These examples with or without cells illustrate the spatial and compositional range of possibilities for fabrication of meso-scale structures.

Complex Assemblies

As described above, multiple layers of prefabricated thin cellular sheets with a range of properties and contents may be assembled. These elements are themselves prefabricated in part using plastic compression to gain scale strength and tissue composition advantage. The elements take advantage of the spiral assembly approach to achieve micro (meso)-scale spatial biocomplexity with final stage compression to bond the elements together. For example, for a neural repair implant, a strong outer sheath may be provided with a non-adhesive external surface, inbuilt on and off ramps (to promote cell (neurite) survival, ingrowth and later outgrowth and reintegration) and micro-depots of graded growth factor content are built into the core sections.

FIG. 23 shows the concentric, spiral assembly of such a neural implant. The concentric axis defines the regenerate growth axis (2-headed arrow). Each element or functional modality of the final construct (sheath, axon guide filaments, sustained release depot, specialist ramps etc.) is fabricated either as a sheet (<50 μm thick, i.e. cell dimensions) or as inter-sheet fibre inserts. The cutaway example has an outer cell-seeded layer [1] (ideally with slow release of hyaluronan, for anti-adhesion) followed by a growth factor depot impregnated sheet [2] in which growth factors etc (depots with different compositions) are encapsulated. A sheet of conventional fibrillar axon guiding ‘deck’ material, presently fibronectin is also present [3]. The end layer [2] may have an adjunct [4] which forms the device off ramp (e.g. haptotactic meso-material).

Rolling up of this composite as shown from the base (arrows & inset) automatically assembles the multiple meso-scale elements into the required spatial array (with overlaps, sequences, interfaces, spaces). It also has the major advantage (using thin layers) of converting 2D nano-layering technology for use in macro-devices with complex 3D spatial/directional organisation. Its development requires plotting and monitoring of spatial patterns formed at the nano-(electron microscope) level.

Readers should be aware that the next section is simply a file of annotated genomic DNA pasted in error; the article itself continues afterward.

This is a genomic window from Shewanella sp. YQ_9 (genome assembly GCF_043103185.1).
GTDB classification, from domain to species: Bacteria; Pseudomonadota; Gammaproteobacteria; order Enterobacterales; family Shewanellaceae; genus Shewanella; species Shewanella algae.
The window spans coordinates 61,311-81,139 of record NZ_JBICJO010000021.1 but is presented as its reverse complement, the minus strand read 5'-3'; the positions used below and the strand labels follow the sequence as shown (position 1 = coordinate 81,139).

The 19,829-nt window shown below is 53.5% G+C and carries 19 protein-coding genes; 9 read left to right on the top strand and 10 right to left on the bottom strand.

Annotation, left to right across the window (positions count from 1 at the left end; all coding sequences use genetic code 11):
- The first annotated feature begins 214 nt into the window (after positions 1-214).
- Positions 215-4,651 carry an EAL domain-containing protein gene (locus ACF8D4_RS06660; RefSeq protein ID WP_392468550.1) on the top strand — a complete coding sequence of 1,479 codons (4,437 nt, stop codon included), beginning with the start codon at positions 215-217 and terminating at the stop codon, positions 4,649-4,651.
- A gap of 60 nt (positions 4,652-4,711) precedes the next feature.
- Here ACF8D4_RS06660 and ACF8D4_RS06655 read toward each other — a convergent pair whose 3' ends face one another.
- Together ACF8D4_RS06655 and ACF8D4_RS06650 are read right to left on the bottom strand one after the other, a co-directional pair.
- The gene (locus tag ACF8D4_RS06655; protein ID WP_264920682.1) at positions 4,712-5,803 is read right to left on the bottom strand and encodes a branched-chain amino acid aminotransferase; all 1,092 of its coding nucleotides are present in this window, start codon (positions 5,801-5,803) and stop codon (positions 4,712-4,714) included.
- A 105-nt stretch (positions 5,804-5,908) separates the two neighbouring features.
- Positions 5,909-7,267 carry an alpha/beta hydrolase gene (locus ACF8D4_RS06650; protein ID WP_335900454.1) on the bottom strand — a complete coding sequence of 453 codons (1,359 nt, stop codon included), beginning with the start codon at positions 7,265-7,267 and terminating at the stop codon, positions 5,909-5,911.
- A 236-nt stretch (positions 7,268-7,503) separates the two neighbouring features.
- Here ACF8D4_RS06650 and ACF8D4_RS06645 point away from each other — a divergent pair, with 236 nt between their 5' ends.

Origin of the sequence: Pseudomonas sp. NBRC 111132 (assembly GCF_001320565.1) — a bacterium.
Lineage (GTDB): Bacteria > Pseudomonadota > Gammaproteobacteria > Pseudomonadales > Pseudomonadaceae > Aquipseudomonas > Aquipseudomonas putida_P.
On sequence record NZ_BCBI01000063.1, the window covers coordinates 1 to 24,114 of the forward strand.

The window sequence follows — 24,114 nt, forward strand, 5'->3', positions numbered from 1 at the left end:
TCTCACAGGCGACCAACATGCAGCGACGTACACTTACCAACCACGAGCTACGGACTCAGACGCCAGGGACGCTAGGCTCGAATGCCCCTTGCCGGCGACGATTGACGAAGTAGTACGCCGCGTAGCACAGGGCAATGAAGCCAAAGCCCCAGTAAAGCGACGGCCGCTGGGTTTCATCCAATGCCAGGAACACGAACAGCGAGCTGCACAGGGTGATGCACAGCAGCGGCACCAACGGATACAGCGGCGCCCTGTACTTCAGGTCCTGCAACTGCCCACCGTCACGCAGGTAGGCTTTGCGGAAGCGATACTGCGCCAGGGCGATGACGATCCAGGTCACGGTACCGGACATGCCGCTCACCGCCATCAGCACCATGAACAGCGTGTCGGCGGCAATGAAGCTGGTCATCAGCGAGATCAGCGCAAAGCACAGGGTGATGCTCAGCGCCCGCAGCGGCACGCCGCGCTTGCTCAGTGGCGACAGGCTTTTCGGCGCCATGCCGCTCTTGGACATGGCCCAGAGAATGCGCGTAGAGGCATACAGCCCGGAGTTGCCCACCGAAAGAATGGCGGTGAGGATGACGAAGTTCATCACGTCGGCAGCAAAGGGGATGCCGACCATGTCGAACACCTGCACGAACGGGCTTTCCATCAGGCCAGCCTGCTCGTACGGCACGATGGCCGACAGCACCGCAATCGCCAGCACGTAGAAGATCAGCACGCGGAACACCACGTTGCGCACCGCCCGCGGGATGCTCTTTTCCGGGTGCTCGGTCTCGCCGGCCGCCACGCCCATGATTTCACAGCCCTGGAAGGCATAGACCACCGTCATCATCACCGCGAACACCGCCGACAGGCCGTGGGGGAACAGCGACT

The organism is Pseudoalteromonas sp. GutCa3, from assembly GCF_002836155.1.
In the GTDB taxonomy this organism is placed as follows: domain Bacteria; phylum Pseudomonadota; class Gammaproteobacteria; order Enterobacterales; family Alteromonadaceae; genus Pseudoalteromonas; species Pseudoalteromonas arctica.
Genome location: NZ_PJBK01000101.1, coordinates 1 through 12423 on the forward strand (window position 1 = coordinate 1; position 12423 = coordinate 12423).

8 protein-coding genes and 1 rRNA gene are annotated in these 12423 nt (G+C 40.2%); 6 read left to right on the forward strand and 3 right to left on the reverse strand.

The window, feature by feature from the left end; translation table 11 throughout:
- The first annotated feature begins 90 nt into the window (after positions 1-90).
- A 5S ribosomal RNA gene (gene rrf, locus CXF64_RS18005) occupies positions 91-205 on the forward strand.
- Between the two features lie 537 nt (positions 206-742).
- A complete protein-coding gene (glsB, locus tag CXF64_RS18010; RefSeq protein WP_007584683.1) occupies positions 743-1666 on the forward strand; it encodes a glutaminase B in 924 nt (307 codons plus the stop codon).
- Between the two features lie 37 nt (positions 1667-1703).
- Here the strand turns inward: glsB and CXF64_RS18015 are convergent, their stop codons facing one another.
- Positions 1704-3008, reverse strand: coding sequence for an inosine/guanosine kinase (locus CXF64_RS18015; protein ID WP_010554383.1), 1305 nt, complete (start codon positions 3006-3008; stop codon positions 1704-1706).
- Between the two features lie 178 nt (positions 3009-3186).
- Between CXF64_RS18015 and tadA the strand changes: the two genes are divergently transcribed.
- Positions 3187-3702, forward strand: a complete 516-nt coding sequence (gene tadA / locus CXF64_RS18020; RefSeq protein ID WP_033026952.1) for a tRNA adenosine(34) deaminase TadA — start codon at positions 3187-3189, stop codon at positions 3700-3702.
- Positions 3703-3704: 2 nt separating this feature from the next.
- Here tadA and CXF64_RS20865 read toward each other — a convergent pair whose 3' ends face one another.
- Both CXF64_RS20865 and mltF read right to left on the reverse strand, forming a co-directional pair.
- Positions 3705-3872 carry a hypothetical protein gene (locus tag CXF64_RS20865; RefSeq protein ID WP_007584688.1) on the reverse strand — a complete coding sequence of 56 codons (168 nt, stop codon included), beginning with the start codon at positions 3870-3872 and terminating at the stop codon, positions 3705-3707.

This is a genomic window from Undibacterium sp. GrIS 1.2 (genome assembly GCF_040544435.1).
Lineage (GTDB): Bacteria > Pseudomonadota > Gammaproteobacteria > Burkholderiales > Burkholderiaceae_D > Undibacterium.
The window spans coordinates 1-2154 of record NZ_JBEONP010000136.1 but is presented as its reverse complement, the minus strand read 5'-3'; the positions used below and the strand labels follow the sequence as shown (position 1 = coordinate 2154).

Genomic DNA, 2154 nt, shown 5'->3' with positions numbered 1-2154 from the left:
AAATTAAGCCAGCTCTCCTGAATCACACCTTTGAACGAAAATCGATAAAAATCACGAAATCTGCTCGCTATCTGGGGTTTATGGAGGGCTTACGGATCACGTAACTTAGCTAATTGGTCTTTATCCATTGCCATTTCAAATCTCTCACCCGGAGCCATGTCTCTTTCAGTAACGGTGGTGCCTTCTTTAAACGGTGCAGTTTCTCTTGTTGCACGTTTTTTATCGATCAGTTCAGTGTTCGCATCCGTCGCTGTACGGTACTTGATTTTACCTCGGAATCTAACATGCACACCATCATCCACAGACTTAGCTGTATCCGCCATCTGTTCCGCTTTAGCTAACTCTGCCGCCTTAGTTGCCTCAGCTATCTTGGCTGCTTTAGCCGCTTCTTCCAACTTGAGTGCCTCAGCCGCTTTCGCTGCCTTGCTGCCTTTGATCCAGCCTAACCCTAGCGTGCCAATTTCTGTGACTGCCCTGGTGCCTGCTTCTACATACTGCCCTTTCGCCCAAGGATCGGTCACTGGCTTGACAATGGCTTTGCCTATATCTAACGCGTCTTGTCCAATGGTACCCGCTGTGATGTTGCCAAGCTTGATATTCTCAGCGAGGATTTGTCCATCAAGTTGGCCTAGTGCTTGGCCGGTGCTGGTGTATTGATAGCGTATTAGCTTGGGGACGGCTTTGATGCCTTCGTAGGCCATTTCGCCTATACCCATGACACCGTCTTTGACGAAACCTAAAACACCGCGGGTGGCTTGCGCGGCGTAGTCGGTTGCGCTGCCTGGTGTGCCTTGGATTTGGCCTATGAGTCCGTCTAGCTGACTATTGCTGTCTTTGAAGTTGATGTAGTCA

In Vivo Implantation

Spiral constructs were prepared by plastic compression, either with or without embedded rabbit tendon fibroblasts (allogeneic) as described above. Groups of PC implants were sutured between the intercostal muscle layers of rabbits and anchored between ribs, such that they were strained as the animal breathed. Implants were recovered after 1, 3, 5 weeks and where they were still in place and intact they were analysed histologically for amount and pattern of cell ingrowth, collagen deposition (birefringence), identification of inflammatory cells, capillary ingrowth. Capillary ingrowth was also monitored as haemoglobin and oxygenated haemoglobin levels at the time of sacrifice, using backscatter spectroscopic analysis, detecting the change in absorbance associated with (oxy)haemoglobin. Finally, recovered constructs were tested for changes in mechanical strength over time in vivo (as before on a DMA tensile testing instrument).

1 week cell in growth was modest in the cell free but greater in the cellular constructs, mainly over the surfaces and following short distances around the spirals into the deeper material. There was little sign of new collagen deposition and no vascular ingrowth.

3 week cellular constructs were visibly more vascularised with very little ingrowth into acellular constructs. Cell ingrowth was still greater for the cellular constructs and collagen deposition in the multi-cell layers, which over grew the outer and deeper inter-sheet spiral surfaces, was substantial. Direct participation of the seeded cells appeared to be minimal as they remained deep in the PC collagen material, yet all activity was histologically, consistently greater in cell-seeded than in cell free constructs.

5 weeks saw a further increase in the cell in growth to both types with a complete takeover of the construct cores in the cell-seeded versions. Cell free constructs were by this stage well-vascularised and much new collagen had been deposited between the spirals and over the surface in both types.

Backscatter spectroscopy showed a rapid increase in the haemoglobin index between 1 and 3 weeks, with ˜3× greater at 3 weeks for cellular versus acellular construct (FIG. 24). Acellular construct caught up over the next 2 weeks. This indicates that the cell constructs were far more vascularised at 3 week than those without seeded cells.

Infiltration of cells was quantitated and increased significantly at each time point, though the difference between the cell and non-cell types did not reach statistical significance. Cd31 staining increased in all constructs after 3 weeks (FIG. 25). % CD 45 leukocyte staining (FIG. 26) was relatively constant throughout. Total cell density increased slightly between 1 and 3 weeks (only significantly for cellular constructs) but rapidly between 3 and 5 weeks (>50% increase overall) (FIG. 27).